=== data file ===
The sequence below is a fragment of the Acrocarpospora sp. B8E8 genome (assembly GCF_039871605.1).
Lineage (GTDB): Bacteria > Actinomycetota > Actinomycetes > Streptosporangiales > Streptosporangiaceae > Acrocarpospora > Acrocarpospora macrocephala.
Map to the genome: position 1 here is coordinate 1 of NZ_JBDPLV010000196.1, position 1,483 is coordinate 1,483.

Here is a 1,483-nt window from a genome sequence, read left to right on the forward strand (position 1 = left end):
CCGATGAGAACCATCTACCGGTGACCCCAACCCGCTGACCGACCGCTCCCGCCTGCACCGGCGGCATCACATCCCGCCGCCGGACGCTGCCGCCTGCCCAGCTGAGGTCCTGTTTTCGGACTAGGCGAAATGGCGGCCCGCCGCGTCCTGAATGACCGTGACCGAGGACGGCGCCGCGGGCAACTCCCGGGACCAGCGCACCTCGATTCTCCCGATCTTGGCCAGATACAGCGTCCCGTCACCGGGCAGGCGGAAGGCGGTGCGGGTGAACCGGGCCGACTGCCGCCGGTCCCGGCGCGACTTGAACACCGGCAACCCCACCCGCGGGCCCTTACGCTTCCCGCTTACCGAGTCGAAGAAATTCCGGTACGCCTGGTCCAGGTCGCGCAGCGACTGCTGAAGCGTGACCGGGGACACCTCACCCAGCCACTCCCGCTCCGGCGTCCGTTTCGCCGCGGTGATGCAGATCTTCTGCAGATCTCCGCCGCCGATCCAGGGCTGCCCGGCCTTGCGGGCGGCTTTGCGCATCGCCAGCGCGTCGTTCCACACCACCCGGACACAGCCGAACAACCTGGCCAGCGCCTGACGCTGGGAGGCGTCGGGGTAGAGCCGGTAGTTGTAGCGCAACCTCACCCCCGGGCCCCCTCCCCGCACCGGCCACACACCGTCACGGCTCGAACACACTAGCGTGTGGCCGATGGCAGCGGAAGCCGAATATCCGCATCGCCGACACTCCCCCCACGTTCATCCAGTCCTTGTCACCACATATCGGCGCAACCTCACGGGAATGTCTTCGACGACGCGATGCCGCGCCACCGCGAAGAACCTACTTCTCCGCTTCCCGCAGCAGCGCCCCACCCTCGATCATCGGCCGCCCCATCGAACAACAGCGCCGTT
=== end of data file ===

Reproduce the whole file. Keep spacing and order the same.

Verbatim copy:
The sequence below is a fragment of the Acrocarpospora sp. B8E8 genome (assembly GCF_039871605.1).
Lineage (GTDB): Bacteria > Actinomycetota > Actinomycetes > Streptosporangiales > Streptosporangiaceae > Acrocarpospora > Acrocarpospora macrocephala.
Map to the genome: position 1 here is coordinate 1 of NZ_JBDPLV010000196.1, position 1,483 is coordinate 1,483.

Here is a 1,483-nt window from a genome sequence, read left to right on the forward strand (position 1 = left end):
CCGATGAGAACCATCTACCGGTGACCCCAACCCGCTGACCGACCGCTCCCGCCTGCACCGGCGGCATCACATCCCGCCGCCGGACGCTGCCGCCTGCCCAGCTGAGGTCCTGTTTTCGGACTAGGCGAAATGGCGGCCCGCCGCGTCCTGAATGACCGTGACCGAGGACGGCGCCGCGGGCAACTCCCGGGACCAGCGCACCTCGATTCTCCCGATCTTGGCCAGATACAGCGTCCCGTCACCGGGCAGGCGGAAGGCGGTGCGGGTGAACCGGGCCGACTGCCGCCGGTCCCGGCGCGACTTGAACACCGGCAACCCCACCCGCGGGCCCTTACGCTTCCCGCTTACCGAGTCGAAGAAATTCCGGTACGCCTGGTCCAGGTCGCGCAGCGACTGCTGAAGCGTGACCGGGGACACCTCACCCAGCCACTCCCGCTCCGGCGTCCGTTTCGCCGCGGTGATGCAGATCTTCTGCAGATCTCCGCCGCCGATCCAGGGCTGCCCGGCCTTGCGGGCGGCTTTGCGCATCGCCAGCGCGTCGTTCCACACCACCCGGACACAGCCGAACAACCTGGCCAGCGCCTGACGCTGGGAGGCGTCGGGGTAGAGCCGGTAGTTGTAGCGCAACCTCACCCCCGGGCCCCCTCCCCGCACCGGCCACACACCGTCACGGCTCGAACACACTAGCGTGTGGCCGATGGCAGCGGAAGCCGAATATCCGCATCGCCGACACTCCCCCCACGTTCATCCAGTCCTTGTCACCACATATCGGCGCAACCTCACGGGAATGTCTTCGACGACGCGATGCCGCGCCACCGCGAAGAACCTACTTCTCCGCTTCCCGCAGCAGCGCCCCACCCTCGATCATCGGCCGCCCCATCGAACAACAGCGCCGTT